Again, much debate took place between a small number of primarily US-based anti-drug groups, who consistently opposed insertions of references to 'harm reduction' and/or the participation of people who use drugs in the text, and the vast majority of the rest of the 300 international delegates.
After much effort and compromise during Day 2, Day 3 saw the successful inclusion by consensus of a specific acknowledgment of human rights abuses against people who use drugs as an ‘affected population’, calling upon Member States, UNODC and other relevant organisations to solicit the participation of all affected and stigmatised populations in identifying and responding to the issues faced by these communities. This falls in a prominent place within the document, in an early paragraph of the overarching Declaration. YouthRISE along with other youth delegates also successfully lobbied for pre-ambular text recognising the needs and contribution of young people in drug work.
Unfortunately, a similar pre-ambular paragraph, jointly submitted by Harm Reduction International and the Canadian HIV/AIDS Legal Network, recalling that the UN drug conventions must be interpreted in manner consistent with the human rights obligations in the Charter of the United Nations, was not able to be considered before the final plenary debate ran out of time. However, despite this missed opportunity, significant human rights language was successfully inserted throughout the Declaration by these and other NGO delegates.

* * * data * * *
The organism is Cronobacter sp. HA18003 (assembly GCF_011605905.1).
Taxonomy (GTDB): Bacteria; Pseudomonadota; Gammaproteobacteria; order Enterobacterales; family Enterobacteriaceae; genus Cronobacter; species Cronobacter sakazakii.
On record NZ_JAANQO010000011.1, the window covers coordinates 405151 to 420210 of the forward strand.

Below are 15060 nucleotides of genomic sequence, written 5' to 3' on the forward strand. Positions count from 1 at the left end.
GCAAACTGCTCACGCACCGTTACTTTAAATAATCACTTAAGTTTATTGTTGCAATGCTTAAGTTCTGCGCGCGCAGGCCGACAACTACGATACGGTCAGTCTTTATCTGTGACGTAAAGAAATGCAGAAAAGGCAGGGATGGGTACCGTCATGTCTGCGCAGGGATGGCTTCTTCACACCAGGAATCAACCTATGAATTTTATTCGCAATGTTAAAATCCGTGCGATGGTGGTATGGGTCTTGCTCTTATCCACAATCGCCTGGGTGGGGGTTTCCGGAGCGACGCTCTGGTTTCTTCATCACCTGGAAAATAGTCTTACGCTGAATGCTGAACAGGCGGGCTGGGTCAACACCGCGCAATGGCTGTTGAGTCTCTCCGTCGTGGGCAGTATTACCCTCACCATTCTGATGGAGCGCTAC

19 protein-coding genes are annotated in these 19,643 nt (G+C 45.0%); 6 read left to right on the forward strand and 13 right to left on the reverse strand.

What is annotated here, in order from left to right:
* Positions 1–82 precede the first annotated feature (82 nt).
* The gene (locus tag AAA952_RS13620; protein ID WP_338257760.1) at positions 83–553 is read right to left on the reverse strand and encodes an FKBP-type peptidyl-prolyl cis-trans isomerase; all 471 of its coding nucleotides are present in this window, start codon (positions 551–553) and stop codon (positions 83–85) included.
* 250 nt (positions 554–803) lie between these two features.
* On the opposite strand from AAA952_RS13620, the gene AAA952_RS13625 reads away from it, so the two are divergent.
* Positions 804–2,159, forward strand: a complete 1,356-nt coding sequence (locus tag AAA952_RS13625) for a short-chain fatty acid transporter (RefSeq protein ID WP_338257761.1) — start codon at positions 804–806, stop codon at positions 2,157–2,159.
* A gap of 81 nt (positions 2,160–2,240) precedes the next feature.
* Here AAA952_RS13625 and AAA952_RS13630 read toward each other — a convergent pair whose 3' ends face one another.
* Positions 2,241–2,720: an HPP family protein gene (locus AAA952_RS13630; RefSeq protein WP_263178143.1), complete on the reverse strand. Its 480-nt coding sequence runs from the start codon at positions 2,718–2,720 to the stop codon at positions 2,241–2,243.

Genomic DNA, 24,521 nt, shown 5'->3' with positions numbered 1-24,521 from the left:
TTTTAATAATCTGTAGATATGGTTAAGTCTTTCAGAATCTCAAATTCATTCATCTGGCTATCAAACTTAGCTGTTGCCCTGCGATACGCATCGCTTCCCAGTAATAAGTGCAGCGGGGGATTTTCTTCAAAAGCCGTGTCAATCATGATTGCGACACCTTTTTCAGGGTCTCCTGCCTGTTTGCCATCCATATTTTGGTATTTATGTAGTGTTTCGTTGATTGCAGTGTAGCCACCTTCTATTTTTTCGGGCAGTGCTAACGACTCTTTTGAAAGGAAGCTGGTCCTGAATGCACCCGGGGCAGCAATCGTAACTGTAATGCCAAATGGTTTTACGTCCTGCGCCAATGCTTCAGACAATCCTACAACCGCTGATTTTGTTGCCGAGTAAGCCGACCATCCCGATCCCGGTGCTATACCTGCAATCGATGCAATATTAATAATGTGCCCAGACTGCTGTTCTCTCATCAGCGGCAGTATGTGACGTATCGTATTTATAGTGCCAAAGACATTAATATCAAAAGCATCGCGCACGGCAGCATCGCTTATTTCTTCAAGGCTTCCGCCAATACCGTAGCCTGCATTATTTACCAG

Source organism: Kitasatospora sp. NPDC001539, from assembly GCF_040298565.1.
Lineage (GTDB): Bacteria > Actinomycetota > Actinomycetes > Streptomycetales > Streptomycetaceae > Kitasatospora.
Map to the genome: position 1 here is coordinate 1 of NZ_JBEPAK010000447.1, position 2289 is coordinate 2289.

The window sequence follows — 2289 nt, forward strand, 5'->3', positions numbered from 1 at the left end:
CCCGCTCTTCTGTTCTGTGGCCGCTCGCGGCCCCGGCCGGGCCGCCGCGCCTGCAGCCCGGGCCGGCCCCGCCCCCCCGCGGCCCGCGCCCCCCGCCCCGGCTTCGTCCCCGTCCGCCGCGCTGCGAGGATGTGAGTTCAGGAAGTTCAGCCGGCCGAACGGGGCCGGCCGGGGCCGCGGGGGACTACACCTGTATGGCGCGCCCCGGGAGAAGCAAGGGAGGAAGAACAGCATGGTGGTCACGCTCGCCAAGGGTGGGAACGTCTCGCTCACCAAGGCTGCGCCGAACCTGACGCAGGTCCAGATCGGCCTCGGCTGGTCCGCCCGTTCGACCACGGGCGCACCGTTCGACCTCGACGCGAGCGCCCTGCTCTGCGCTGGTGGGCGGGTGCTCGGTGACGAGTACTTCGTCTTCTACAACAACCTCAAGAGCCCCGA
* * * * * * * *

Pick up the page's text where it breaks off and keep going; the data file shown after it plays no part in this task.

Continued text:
Day 3 also saw a major dispute concerning the inclusion of ‘drug policy’ in a paragraph on the role of NGOs in reflecting the experiences of those most affected by the adverse health and social consequences of drugs. The inclusion of reference to the possibility of adverse social and health consequence of not only 'drug use' but also ‘drug policy’ met with significant opposition from a small number of groups, led again by Project SUNDIAL and the Drug Free America Foundation (DFAF), who expressed dissatisfaction at the inclusion of drug policy in this context. (Interestingly, the North American consultation organised by DFAF in St. Petersburg, Florida yielded the only regional report which emphasised positive consequences of drug policies. All the other regional reports, including the second North American consultation held in Vancouver, highlighted the many negative consequences of the relevant drug policies that they had witnessed.)
Part of this objection was based on the suggestion that NGOs do not work on drug policy (which seems strange given that both DFAF and SUNDIAL highlight their own work in drug policy on their websites). In the end, the reference to ‘drug policy’ as an area of NGO work in the drugs field was successfully added, in part after Harm Reduction International requested that all the NGOs present in the Forum raise their voting cards overhead if drug policy was an area in which their organisation did work (a bit of a cheeky tactic that was not well appreciated by the Chair, but one which vividly illustrated the involvement of NGOs in drug policy as more than half the delegates raised their cards in support).